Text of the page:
Tell Your Story

Preface

Chapter 1: Introduction

Chapter 2: Understanding Media

Chapter 3: Messages

Chapter 4: The Interview

Chapter 5: Interviewing
On-Camera

Chapter 6: The Adversarial
Interview

Chapter 7: Public Presentations

Chapter 8: Online Media

Chapter 9: Taking Charge

Conclusion

Acknowledgements

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Chapter 3
THE ART OF BREAKING DOWN MESSAGES

Chapter 3 photo

That we all should have this problem: OHSU cancer researcher Brian Druker faces the press after announcement of a $100 million gift from Nike athletic-wear mogul Phil Knight and his wife. New funding is a frequent (and welcome) occasion for media attention at research institutions.

Making the media work for you
What is your immediate reaction when you get a request for a media interview? If you’re like most people – professionals or otherwise -- there is an immediate sense of dread or anxiety.

What do they want from me? What’s their angle? Will I make a fool out of myself? Will they sensationalize and misquote me?

These are common reactions. And notice they are all defensive responses. The fact of the matter is that most of the time, it’s to your advantage that they’ve contacted you.

It’s your chance to tell your story, promote your work, and the let the world know what you’re up to. In the current media universe, what you say – whether it is print, radio, or TV – will likely be picked up online. And as we all know, the potential audience for any news organization website is huge.

Defense vs. preparation
Much of the anxiety that comes when you get the interview request comes from the great unknown: wondering what you’ll be asked and how you should handle the questions.

What’s wrong with this picture? You’re on the defensive here, waiting passively to see what gets thrown at you, giving the media control over your destiny (or at least the interview). But it doesn’t have to be this way. You can take charge!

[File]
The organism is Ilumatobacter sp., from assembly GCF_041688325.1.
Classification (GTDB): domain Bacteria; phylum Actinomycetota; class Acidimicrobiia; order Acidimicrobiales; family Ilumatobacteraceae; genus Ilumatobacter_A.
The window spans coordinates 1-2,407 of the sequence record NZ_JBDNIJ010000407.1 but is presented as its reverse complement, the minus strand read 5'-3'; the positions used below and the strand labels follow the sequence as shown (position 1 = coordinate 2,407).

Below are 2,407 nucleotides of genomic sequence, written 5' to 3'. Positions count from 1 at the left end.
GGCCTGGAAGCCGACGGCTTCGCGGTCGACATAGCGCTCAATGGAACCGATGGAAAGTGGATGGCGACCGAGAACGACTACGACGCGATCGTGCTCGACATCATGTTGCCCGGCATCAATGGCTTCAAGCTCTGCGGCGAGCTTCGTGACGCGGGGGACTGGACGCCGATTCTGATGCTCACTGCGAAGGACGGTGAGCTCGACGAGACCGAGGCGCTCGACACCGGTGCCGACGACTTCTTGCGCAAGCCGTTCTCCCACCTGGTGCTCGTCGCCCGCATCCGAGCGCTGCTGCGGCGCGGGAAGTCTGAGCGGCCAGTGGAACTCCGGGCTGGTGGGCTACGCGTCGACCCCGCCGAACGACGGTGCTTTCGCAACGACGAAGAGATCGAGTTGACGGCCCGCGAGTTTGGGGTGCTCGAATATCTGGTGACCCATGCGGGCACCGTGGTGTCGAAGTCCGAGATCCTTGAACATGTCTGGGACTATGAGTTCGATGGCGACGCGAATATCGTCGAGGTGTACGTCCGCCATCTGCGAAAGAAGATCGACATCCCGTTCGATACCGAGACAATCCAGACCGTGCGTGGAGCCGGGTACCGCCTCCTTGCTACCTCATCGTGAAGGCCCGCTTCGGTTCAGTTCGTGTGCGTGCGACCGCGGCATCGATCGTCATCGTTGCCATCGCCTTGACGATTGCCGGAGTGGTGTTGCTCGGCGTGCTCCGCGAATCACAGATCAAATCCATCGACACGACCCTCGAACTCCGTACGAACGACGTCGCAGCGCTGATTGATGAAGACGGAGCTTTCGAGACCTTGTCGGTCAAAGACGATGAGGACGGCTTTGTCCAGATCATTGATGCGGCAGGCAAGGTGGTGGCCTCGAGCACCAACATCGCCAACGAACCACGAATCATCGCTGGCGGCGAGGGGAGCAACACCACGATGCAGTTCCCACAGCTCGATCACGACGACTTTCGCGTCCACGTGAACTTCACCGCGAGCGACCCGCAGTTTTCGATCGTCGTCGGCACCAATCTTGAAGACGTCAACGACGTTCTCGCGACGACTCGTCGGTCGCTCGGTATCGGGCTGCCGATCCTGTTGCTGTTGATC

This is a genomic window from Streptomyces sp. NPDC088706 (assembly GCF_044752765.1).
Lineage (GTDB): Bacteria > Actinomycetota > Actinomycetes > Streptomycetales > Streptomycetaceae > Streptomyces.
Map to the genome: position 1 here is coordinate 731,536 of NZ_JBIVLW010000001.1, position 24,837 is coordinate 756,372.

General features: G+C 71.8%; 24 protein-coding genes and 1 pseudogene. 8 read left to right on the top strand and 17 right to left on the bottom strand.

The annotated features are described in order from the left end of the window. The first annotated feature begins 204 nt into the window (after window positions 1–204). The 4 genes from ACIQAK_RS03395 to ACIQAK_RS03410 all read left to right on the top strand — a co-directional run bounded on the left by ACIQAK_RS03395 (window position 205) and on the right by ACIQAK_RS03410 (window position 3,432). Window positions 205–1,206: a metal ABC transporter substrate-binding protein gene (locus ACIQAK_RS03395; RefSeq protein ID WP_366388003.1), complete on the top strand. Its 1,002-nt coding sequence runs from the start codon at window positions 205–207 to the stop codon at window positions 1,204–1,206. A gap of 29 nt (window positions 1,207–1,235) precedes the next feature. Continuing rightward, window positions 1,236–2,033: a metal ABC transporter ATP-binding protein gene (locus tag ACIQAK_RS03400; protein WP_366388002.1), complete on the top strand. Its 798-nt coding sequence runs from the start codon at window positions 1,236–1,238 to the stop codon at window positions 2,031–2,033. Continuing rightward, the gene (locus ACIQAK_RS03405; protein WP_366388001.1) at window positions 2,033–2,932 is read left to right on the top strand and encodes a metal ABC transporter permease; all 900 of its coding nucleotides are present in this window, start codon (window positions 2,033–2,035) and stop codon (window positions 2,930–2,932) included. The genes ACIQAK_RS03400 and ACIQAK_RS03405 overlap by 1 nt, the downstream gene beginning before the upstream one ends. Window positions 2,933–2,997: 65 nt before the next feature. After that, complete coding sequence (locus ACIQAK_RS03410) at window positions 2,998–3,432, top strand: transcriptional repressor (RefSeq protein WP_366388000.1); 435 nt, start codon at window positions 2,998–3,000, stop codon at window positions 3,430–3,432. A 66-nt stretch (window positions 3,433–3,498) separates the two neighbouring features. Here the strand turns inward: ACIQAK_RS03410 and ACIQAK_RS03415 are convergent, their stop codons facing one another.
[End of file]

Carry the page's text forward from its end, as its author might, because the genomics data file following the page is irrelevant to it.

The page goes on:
In any interview situation with the media or even a public talk, you should always understand that you’ve been given a special opportunity to relay your message(s).

Your job is not to merely answer the questions posed to you, but to stress the messages that you feel are important. In other words, don’t be on the defensive in allowing the interviewer to take charge of the interview. Go on the OFFENSIVE with your messages.

Own the interview!
Every politician worth his or her salt knows this. To them, it really doesn’t matter what questions are asked of them (unless of course, there’s a scandal at hand). They’re going to say what they WANT to say, whether it’s an answer to a question or not.

So the first step to a successful interview is to know what your messages are, so you can articulate them readily, clearly, and in a relaxed and compelling manner.

How do you determine your messages for a given interview?

Whatever the subject of the interview – whether it’s your own work, or comments on some national news item – you have one or more central points to get across to the audience. Deciding ahead of time what they are will put you in the driver’s seat and help you know how to handle any question that comes at you.

What are your messages? Start by thinking about the audience you’re addressing.

Analyzing your audience
Successful communication involves two parties: the sender and the receiver. An effective message achieves a meeting of the minds between these two parties. For this to happen, the sender has to put the message in a language the receiver understands.

This leads to one commandment, common to all effective communication: KNOW THY AUDIENCE.

In the lab, we’re surrounded by others who speak scientific jargon. Most of us can get through the workday without talking with anyone who isn’t at least close to having a Ph.D. Guess what? The media (and their audiences) usually aren’t scientists.

This means that when you get ready for an interview, you can’t talk about your work in the same way you’d talk to a colleague, or even a first-year graduate student. Instead, imagine talking with your grandmother...assuming your grandmother isn’t a neuroscientist! If your grandmother wouldn’t know a term or concept, chances are your media audience won’t either.

All good writers and speakers think about their audiences. Before the interview, it is crucial that you find out who will be reading, hearing or seeing the story:

These are questions you should try to answer beforehand so you can formulate your answers accordingly.

What do you want them to know?
If you’re talking to the mass media, chances are you’ll be addressing a general public audience as opposed to your scientific peers.